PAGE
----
As I write this, I am in the process of melting down the remainder of my gold into portable and quantifiable gold bricks, as well as draining my 401k to buy stock–livestock, that is. No doubt, things are getting exceptionally weird in America, as well as the larger financial world, as we all collectively hold hands in this dramatic economic freefall.
For adults, it may feel like Armageddon time, but for children, it may seem as if adults are just crazy or simply worrying about something well outside of their control. Regardless of what the outcome may be from this financial crisis (either a hasty reshuffling of the financial deck, or a full on Road Warrior scenario) there are undoubtedly valuable lessons to be had (by adults) and valuable lessons to teach our children about this time. I am no economist, but it is apparent to me that a cautionary tale of impermanence and interconnectedness is one bright route through the troubling darkness.
Without getting into the specifics of the current economic debacle, it is common knowledge that systems failed (banks, lending institutions, and the U.S. Treasury Department) that were believed to be sturdy, enduring, and trustworthy, leaving millions of people scratching their heads, or better yet, puling our their hair in fear and frustration. Some people claimed they could see the impending disaster on the horizon, but most people were left angry, frightened and wondering how something like this could happen. The cause, the blame, and the details are relatively unimportant to a child. What is important is the timely, and exceedingly valuable lesson of impermanence.
Like a sand castle defying the tide, or a balloon imperceptibly loosing air and sinking to the ground, nothing is here for the long haul and everything changes, regardless of our wishes and plans. In these times of unpredictable change, we need to remind ourselves, and our children, that not changing was never really an option. Change is inevitable and nothing is genuinely everlasting. The way of nature (and of Wall Street as we have recently come to terms with) is that as things are created, things are broken down, restructured and ultimately destroyed to make room for something new, and something hopefully more evolved and beneficial to all. Ultimately we need to do what is within our reach and ability to protect ourselves, and repair what needs mending or fixing. We cannot wind back the clocks and retrieve lost money, lost years, or lost innocence, we could only direct our attention to what is in front of us, that we can directly influence and transform.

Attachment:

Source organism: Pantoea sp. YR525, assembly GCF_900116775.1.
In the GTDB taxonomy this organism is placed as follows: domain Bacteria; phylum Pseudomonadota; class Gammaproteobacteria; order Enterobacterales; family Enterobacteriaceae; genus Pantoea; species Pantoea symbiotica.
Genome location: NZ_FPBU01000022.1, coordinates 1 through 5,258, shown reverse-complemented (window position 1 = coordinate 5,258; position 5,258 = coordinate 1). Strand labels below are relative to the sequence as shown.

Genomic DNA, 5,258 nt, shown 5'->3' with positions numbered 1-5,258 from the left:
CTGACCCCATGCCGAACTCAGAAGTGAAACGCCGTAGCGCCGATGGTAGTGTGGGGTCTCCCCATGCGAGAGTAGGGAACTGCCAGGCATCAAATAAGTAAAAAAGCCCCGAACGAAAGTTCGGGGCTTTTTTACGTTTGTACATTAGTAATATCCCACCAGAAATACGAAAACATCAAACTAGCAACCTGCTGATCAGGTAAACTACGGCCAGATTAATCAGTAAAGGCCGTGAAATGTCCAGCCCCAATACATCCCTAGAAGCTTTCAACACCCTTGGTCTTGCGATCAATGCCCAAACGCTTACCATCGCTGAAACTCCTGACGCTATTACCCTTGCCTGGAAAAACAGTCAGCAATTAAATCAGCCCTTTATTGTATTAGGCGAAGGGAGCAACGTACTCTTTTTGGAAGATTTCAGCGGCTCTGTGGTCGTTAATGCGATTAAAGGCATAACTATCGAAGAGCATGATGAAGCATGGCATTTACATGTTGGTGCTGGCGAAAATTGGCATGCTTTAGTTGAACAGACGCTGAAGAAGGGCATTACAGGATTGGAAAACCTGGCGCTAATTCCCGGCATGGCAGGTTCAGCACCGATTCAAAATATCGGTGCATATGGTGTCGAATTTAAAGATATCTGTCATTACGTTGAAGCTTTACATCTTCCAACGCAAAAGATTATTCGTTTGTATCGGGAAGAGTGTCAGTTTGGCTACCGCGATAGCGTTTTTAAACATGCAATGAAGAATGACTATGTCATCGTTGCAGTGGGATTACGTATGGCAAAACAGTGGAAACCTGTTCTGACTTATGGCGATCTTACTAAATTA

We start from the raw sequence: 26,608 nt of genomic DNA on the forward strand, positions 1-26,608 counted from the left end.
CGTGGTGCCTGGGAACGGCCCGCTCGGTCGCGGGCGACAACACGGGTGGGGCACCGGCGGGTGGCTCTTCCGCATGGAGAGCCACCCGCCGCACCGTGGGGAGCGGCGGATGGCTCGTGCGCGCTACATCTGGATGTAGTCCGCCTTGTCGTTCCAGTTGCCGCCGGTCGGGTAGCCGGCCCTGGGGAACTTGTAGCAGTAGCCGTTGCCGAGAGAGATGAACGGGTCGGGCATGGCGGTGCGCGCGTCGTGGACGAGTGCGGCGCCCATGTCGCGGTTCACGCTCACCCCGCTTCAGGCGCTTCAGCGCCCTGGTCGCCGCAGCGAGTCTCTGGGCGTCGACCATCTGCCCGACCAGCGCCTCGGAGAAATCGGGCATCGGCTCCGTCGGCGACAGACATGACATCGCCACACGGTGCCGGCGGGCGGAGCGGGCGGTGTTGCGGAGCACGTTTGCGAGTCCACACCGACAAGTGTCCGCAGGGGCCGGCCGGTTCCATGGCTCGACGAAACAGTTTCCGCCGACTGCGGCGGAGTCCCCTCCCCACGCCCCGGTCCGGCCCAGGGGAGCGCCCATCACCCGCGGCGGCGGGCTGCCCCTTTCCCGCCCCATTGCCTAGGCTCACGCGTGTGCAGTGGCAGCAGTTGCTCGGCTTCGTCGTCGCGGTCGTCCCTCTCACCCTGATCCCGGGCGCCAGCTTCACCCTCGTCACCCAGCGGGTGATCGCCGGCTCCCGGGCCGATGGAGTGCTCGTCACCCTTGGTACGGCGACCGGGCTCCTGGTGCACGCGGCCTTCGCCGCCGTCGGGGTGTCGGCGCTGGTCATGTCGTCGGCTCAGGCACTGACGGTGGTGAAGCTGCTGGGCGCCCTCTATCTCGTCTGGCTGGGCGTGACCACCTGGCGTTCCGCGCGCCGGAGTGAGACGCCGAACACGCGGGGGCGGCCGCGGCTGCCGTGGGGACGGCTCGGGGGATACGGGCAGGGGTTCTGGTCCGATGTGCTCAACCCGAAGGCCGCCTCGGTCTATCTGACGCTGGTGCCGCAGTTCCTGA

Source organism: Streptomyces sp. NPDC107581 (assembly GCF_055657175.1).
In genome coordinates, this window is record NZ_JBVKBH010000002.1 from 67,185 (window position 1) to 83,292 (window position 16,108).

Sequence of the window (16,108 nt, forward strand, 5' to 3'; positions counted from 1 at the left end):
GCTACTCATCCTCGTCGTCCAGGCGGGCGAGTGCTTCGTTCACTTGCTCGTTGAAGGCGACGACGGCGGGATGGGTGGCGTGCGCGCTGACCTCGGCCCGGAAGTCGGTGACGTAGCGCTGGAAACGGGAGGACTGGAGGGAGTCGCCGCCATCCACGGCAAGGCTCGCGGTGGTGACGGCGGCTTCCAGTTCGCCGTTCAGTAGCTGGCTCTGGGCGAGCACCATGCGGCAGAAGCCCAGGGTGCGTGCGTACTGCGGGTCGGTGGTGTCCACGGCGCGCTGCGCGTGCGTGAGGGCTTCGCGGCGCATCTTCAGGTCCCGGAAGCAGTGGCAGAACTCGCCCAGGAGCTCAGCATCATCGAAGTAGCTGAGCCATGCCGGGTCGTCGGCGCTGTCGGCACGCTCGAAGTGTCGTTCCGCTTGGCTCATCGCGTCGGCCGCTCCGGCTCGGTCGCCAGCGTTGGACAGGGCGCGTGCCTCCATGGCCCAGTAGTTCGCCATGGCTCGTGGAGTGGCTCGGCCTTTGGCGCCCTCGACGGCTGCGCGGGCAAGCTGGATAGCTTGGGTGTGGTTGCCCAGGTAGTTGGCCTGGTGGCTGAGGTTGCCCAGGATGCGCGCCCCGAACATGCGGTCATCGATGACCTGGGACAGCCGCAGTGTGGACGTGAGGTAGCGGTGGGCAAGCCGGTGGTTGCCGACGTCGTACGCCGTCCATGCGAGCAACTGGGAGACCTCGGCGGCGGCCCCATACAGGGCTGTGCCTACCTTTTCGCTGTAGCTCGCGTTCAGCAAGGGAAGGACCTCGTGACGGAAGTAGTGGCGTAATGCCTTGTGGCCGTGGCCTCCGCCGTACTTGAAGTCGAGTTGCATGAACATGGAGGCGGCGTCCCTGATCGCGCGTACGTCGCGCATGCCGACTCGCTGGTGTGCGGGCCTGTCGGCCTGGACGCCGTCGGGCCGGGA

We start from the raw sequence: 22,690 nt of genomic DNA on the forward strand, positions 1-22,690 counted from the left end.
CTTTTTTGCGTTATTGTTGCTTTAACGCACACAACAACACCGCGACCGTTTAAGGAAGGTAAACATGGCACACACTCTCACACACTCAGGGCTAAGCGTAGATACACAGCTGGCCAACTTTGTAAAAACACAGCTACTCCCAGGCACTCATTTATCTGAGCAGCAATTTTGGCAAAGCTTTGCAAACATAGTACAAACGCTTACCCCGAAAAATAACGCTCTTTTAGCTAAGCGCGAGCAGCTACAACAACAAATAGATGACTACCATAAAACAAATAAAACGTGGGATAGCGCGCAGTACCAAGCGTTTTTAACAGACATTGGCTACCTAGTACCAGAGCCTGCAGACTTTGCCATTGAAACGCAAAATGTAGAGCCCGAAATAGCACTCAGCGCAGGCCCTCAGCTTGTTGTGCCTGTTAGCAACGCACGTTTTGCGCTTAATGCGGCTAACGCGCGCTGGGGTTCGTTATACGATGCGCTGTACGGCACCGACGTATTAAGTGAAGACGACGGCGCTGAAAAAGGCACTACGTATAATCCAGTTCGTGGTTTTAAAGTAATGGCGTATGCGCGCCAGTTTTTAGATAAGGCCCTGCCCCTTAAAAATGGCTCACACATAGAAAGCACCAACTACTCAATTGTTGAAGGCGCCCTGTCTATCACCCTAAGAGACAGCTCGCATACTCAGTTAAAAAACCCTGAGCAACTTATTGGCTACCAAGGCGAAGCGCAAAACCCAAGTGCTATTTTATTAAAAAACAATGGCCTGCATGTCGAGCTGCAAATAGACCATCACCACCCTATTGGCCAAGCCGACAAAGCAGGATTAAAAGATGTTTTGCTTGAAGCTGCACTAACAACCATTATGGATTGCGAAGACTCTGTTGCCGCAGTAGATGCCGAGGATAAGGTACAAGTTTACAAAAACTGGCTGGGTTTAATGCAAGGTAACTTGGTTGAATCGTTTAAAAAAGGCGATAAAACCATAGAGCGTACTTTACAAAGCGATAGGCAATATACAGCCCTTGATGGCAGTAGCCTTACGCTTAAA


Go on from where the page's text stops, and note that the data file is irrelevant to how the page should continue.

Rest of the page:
The other lesson we could take away from all of this, and share with our children, is the lesson that separateness is an illusion. Many people (subprime lenders, shortsighted investors, and corporate predators, to name a few) thought their actions of moving money around in unscrupulous ways would not have long-term and far-reaching consequences. People were seduced into following the money, but not the logic behind their actions, and wound up rationalizing their behavior to fit only their perceived short-term needs and desires. Unfortunately we have all learned the lesson that all actions produce a reaction, and that we are all interconnected (as is evidence by the subsequent and synchronized dramatic plunge in the U.S. and foreign markets). Like the popular butterfly effect theory, which draws connections between the smallest action (the flap of a butterfly’s wings) and the largest calamity (a tornado thousands of miles away), we are made aware that, despite our penchant for isolation, we are all linked, and if the ship goes down, we all need to swim the chilly waters together.
So, I am not going to tell you not to worry, or that everything will return to normal, because things are destined to change, and change dramatically. But our attachment (as parents/adults) to what once was, need not dictate our children’s understanding of the world. Things change, and to be uncertain is not always comfortable, but to be certain about anything, other than uncertainty, is just folly.
Eric Steinman is a freelance writer based in Rhinebeck, N.Y. He regularly writes about food, music, art, architecture and culture and is a regular contributor to Bon Appétit among other publications.